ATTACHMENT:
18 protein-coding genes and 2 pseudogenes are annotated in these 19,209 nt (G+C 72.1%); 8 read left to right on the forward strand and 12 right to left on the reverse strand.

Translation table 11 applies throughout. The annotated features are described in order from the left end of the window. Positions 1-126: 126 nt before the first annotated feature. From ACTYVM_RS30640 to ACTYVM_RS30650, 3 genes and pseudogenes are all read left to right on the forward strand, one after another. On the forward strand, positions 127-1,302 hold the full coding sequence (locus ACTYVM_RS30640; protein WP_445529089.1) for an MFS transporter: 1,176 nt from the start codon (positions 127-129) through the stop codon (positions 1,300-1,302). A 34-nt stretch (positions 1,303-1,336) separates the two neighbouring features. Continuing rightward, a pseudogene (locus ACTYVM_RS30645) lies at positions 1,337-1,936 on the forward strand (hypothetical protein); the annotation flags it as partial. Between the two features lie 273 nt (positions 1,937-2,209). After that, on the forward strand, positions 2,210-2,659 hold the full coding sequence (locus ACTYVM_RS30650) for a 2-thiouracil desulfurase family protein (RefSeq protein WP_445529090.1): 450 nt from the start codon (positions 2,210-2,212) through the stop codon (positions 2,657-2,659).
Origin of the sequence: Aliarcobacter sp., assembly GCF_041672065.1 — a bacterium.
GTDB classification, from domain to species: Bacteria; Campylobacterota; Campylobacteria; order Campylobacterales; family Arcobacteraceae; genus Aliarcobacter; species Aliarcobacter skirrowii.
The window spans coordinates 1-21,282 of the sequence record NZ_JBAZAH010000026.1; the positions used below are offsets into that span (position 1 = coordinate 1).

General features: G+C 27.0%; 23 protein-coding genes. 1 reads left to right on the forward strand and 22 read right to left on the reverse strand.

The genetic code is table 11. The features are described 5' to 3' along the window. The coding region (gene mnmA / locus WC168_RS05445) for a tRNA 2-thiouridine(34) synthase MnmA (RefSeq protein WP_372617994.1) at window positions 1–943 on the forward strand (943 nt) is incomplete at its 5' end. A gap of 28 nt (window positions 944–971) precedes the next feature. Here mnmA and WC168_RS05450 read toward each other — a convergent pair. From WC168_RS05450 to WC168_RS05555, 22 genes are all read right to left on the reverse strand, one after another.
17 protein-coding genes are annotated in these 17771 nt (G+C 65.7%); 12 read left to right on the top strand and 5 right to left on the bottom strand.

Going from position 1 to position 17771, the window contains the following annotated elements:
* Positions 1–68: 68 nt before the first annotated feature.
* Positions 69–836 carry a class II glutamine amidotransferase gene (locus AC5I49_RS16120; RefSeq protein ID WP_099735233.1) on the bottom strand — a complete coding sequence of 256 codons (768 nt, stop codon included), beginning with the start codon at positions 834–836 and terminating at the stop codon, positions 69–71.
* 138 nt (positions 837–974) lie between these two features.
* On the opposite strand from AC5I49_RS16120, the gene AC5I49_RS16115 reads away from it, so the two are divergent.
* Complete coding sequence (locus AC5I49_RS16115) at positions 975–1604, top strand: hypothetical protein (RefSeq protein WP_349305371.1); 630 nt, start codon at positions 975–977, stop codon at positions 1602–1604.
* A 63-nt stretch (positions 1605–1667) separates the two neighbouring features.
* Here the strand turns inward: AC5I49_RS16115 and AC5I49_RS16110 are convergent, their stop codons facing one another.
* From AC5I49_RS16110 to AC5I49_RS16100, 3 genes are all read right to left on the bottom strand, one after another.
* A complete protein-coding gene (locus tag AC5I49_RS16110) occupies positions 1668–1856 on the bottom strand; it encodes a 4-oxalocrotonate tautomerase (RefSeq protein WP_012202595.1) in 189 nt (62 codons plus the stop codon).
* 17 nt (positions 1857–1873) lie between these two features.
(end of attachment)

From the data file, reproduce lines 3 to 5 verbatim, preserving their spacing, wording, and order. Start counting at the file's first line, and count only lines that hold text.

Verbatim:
Origin of the sequence: Aliarcobacter sp., assembly GCF_041672065.1 — a bacterium.
GTDB classification, from domain to species: Bacteria; Campylobacterota; Campylobacteria; order Campylobacterales; family Arcobacteraceae; genus Aliarcobacter; species Aliarcobacter skirrowii.
The window spans coordinates 1-21,282 of the sequence record NZ_JBAZAH010000026.1; the positions used below are offsets into that span (position 1 = coordinate 1).